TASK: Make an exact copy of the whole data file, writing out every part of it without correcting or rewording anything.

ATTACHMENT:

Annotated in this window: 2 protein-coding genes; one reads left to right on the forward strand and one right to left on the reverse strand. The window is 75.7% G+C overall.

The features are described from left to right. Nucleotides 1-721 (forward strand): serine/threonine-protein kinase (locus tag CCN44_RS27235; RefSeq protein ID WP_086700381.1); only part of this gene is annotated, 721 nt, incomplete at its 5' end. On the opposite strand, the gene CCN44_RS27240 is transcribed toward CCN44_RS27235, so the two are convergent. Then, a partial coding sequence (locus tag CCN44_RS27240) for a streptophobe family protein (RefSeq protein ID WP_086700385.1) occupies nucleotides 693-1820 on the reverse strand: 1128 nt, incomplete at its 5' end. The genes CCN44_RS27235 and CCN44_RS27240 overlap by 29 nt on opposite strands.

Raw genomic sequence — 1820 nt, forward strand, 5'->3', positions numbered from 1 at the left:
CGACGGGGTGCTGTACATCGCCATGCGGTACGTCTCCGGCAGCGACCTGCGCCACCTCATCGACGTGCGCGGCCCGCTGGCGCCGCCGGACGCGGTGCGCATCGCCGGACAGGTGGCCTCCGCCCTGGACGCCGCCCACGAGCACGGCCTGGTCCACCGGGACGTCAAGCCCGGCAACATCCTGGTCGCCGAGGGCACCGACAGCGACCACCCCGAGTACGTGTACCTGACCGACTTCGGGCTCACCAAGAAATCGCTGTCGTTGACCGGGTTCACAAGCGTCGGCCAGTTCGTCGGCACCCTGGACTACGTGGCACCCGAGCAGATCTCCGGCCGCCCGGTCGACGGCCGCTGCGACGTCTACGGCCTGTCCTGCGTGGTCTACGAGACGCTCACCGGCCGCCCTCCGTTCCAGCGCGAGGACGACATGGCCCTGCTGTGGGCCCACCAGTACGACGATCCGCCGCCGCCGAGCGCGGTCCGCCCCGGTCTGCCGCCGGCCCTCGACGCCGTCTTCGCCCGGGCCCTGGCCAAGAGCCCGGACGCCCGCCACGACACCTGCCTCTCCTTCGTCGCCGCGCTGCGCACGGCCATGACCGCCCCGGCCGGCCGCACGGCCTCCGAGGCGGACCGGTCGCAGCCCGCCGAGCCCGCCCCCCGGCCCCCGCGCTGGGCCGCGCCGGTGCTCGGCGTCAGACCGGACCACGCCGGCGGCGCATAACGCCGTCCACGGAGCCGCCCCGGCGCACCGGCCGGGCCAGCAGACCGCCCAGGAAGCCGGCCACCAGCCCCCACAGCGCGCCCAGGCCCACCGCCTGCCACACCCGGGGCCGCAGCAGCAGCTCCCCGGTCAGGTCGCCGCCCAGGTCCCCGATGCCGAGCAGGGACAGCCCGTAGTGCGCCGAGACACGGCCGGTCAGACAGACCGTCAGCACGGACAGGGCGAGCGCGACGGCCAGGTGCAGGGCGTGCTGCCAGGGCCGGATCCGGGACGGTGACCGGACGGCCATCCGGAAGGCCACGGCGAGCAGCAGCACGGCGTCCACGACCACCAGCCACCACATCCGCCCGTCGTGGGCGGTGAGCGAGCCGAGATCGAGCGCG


Annotated in this window: 2 protein-coding genes; one reads left to right on the forward strand and one right to left on the reverse strand. The window is 75.7% G+C overall.

The features are described from left to right. Nucleotides 1-721 (forward strand): serine/threonine-protein kinase (locus tag CCN44_RS27235; RefSeq protein ID WP_086700381.1); only part of this gene is annotated, 721 nt, incomplete at its 5' end. On the opposite strand, the gene CCN44_RS27240 is transcribed toward CCN44_RS27235, so the two are convergent. Then, a partial coding sequence (locus tag CCN44_RS27240) for a streptophobe family protein (RefSeq protein ID WP_086700385.1) occupies nucleotides 693-1820 on the reverse strand: 1128 nt, incomplete at its 5' end. The genes CCN44_RS27235 and CCN44_RS27240 overlap by 29 nt on opposite strands.

Raw genomic sequence — 1820 nt, forward strand, 5'->3', positions numbered from 1 at the left:
CGACGGGGTGCTGTACATCGCCATGCGGTACGTCTCCGGCAGCGACCTGCGCCACCTCATCGACGTGCGCGGCCCGCTGGCGCCGCCGGACGCGGTGCGCATCGCCGGACAGGTGGCCTCCGCCCTGGACGCCGCCCACGAGCACGGCCTGGTCCACCGGGACGTCAAGCCCGGCAACATCCTGGTCGCCGAGGGCACCGACAGCGACCACCCCGAGTACGTGTACCTGACCGACTTCGGGCTCACCAAGAAATCGCTGTCGTTGACCGGGTTCACAAGCGTCGGCCAGTTCGTCGGCACCCTGGACTACGTGGCACCCGAGCAGATCTCCGGCCGCCCGGTCGACGGCCGCTGCGACGTCTACGGCCTGTCCTGCGTGGTCTACGAGACGCTCACCGGCCGCCCTCCGTTCCAGCGCGAGGACGACATGGCCCTGCTGTGGGCCCACCAGTACGACGATCCGCCGCCGCCGAGCGCGGTCCGCCCCGGTCTGCCGCCGGCCCTCGACGCCGTCTTCGCCCGGGCCCTGGCCAAGAGCCCGGACGCCCGCCACGACACCTGCCTCTCCTTCGTCGCCGCGCTGCGCACGGCCATGACCGCCCCGGCCGGCCGCACGGCCTCCGAGGCGGACCGGTCGCAGCCCGCCGAGCCCGCCCCCCGGCCCCCGCGCTGGGCCGCGCCGGTGCTCGGCGTCAGACCGGACCACGCCGGCGGCGCATAACGCCGTCCACGGAGCCGCCCCGGCGCACCGGCCGGGCCAGCAGACCGCCCAGGAAGCCGGCCACCAGCCCCCACAGCGCGCCCAGGCCCACCGCCTGCCACACCCGGGGCCGCAGCAGCAGCTCCCCGGTCAGGTCGCCGCCCAGGTCCCCGATGCCGAGCAGGGACAGCCCGTAGTGCGCCGAGACACGGCCGGTCAGACAGACCGTCAGCACGGACAGGGCGAGCGCGACGGCCAGGTGCAGGGCGTGCTGCCAGGGCCGGATCCGGGACGGTGACCGGACGGCCATCCGGAAGGCCACGGCGAGCAGCAGCACGGCGTCCACGACCACCAGCCACCACATCCGCCCGTCGTGGGCGGTGAGCGAGCCGAGATCGAGCGCG